47 Cool Things to Do in Portland, Maine

Portland is a gateway city to all the wonder Maine offers. The city sits on a peninsula and is only three miles long! But it is three miles full of things to do!

Cool things to do in Portland Maine

Portland has a lot to offer– outdoor activities, World War 2 history, lighthouses, a working port, and some of the best food and drinks in the United States.

It was voted Best Restaurant City of 2018 by Bon Appétit. You will have a harder time deciding which restaurants you must miss on your weekend in Portland than deciding where to go. The food is so good!

Portland is a city full of people hoping to build themselves a bright future. You can see that entrepreneurial spirit in Portland’s thriving brewery and spirit scene, as well as the tours it offers.

What to do in Portland Maine
Spring Point Ledge Light from a gunnery hole.

I combine lots of sights, too much food and drink with some outdoor activities to burn off the calories. So read on and enjoy planning your long weekend getaway to Portland, Maine.

  1. When you first come into town, get an overview by taking a city tour. I took mine with The Real Portland Tour. The owner Derek led this van tour. A real local with a thick Maine accent, he is a smart, funny guy who drove us all around town, even into the surrounding Cape Elizabeth and South Portland. Book your Real Portland Tour. (This post contains affiliate links such as this that don’t cost you more but support this site if you book through them. You can read more about that in the footer.)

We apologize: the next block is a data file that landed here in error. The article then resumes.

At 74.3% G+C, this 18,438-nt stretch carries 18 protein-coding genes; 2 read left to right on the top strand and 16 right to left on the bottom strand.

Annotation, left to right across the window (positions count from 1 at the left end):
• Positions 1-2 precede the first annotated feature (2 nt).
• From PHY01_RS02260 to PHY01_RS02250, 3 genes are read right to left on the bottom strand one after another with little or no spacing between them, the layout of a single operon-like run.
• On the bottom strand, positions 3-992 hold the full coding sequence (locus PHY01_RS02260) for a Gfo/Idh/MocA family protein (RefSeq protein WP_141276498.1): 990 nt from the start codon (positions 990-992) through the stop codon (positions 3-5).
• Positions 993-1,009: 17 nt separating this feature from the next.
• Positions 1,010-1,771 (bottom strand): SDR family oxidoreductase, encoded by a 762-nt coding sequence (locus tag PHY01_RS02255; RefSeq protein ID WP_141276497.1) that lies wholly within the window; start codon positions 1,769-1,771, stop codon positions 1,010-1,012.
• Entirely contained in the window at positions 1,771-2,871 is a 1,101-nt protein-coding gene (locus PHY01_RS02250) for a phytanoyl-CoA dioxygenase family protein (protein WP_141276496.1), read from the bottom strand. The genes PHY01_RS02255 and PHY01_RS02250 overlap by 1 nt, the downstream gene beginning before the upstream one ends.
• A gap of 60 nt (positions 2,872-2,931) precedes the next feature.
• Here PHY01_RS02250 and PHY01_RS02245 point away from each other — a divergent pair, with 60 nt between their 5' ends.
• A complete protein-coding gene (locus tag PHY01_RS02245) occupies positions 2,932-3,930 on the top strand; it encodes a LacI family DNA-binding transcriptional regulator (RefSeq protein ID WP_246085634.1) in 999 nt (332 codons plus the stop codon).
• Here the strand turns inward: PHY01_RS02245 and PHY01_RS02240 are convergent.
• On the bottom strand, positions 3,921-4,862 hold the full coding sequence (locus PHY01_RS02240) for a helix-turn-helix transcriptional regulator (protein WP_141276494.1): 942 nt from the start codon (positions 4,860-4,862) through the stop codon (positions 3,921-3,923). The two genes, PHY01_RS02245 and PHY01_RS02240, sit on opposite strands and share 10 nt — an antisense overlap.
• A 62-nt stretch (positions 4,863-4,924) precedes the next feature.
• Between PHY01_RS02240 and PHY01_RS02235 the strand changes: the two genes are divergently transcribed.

2. See Portland from across the bay. You can do this in many ways. We got some great views of the city from our Real Portland Tour, including the straight-on view from Bug Light Park. While looking at Portland, notice that almost all the buildings are made of brick. Do you have an idea why that would be so? Portland has burned down at least twice, so brick buildings became a requirement.
  3. To learn more about the fires, visit the Portland Fire Museum.
  4. Take a walking tour with the Maine Historical Society or do a self-guided Maine Freedom Trail Walking Tour.
  5. Take a bicycle ride through South Portland and Cape Elizabeth with Summer Feet Cycling on their Five Lighthouse Tour. I had the opportunity to do this tour, and they took such great care of us. It is the longest bike ride (around 10 miles) I have taken in many years but is mainly flat.
  6. Take a ferry over to Peaks Island and do a self-guided bike or golf cart tour. Read on for my experience.
  7. Summer Feet Cycling also offers a bike tour of Peaks Island off Portland’s coast. Book your Peaks Island tour.
  8. Explore Portland Breakwater Lighthouse in Bug Light Park. This diminutive lighthouse is Grecian-styled. It was placed on the breakwater after a storm destroyed much of the harbor in 1831. Big work for a small light, locally called “Bug Light.”
  9. Portland is still a boat-making town. It was very active in World War 2, making Liberty Ships. See where 274 ships were made at the Liberty Ship Memorial in Bug Light Park.
  10. In season, take a tour inside the Spring Point Ledge Light, the only caisson-style lighthouse to which you can walk. Read more about all of Portland’s Lighthouses.
  11. Picnic on a lobster roll, while listening to the foghorn of the Portland Head Light in Fort Williams Park.
  12. After lunch, take the easy .4-mile cliff-side walk in Fort Williams Park.
  13. Speaking of lobster rolls, try the incredible Brown Butter Lobster Roll at Eventide Oyster Co.
  14. While there, try the lobster stew, creamy with sweet potatoes.
  15. Now that we are on the topic of Portland and its incredible food scene, this is the perfect city for a food tour! I love food tours since you get to try a sampling of what a place has to offer. Not only that, but you usually get a sense of geography from the walking and history from the guide. Our tour with Maine Foodie Tours provided all that! Book your Maine Foodie Tour here.